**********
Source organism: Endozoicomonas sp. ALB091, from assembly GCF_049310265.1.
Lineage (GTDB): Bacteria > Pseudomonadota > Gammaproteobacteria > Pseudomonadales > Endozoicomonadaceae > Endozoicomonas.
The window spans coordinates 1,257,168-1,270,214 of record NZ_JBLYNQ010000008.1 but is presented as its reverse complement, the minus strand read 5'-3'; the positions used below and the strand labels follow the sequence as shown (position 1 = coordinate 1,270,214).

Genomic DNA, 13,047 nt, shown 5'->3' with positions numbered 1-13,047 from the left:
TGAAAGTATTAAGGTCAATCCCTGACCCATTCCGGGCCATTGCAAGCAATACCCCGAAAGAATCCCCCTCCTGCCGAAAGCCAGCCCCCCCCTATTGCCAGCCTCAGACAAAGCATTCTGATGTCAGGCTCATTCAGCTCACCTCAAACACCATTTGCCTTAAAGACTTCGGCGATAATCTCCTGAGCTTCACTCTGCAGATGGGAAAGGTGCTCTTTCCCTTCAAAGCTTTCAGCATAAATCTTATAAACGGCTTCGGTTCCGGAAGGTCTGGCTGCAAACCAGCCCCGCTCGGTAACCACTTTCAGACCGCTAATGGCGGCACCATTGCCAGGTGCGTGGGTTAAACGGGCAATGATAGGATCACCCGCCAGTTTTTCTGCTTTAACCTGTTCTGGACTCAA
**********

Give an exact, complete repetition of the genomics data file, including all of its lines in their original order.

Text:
Source organism: Endozoicomonas sp. ALB091, from assembly GCF_049310265.1.
Lineage (GTDB): Bacteria > Pseudomonadota > Gammaproteobacteria > Pseudomonadales > Endozoicomonadaceae > Endozoicomonas.
The window spans coordinates 1,257,168-1,270,214 of record NZ_JBLYNQ010000008.1 but is presented as its reverse complement, the minus strand read 5'-3'; the positions used below and the strand labels follow the sequence as shown (position 1 = coordinate 1,270,214).

Genomic DNA, 13,047 nt, shown 5'->3' with positions numbered 1-13,047 from the left:
TGAAAGTATTAAGGTCAATCCCTGACCCATTCCGGGCCATTGCAAGCAATACCCCGAAAGAATCCCCCTCCTGCCGAAAGCCAGCCCCCCCCTATTGCCAGCCTCAGACAAAGCATTCTGATGTCAGGCTCATTCAGCTCACCTCAAACACCATTTGCCTTAAAGACTTCGGCGATAATCTCCTGAGCTTCACTCTGCAGATGGGAAAGGTGCTCTTTCCCTTCAAAGCTTTCAGCATAAATCTTATAAACGGCTTCGGTTCCGGAAGGTCTGGCTGCAAACCAGCCCCGCTCGGTAACCACTTTCAGACCGCTAATGGCGGCACCATTGCCAGGTGCGTGGGTTAAACGGGCAATGATAGGATCACCCGCCAGTTTTTCTGCTTTAACCTGTTCTGGACTCAA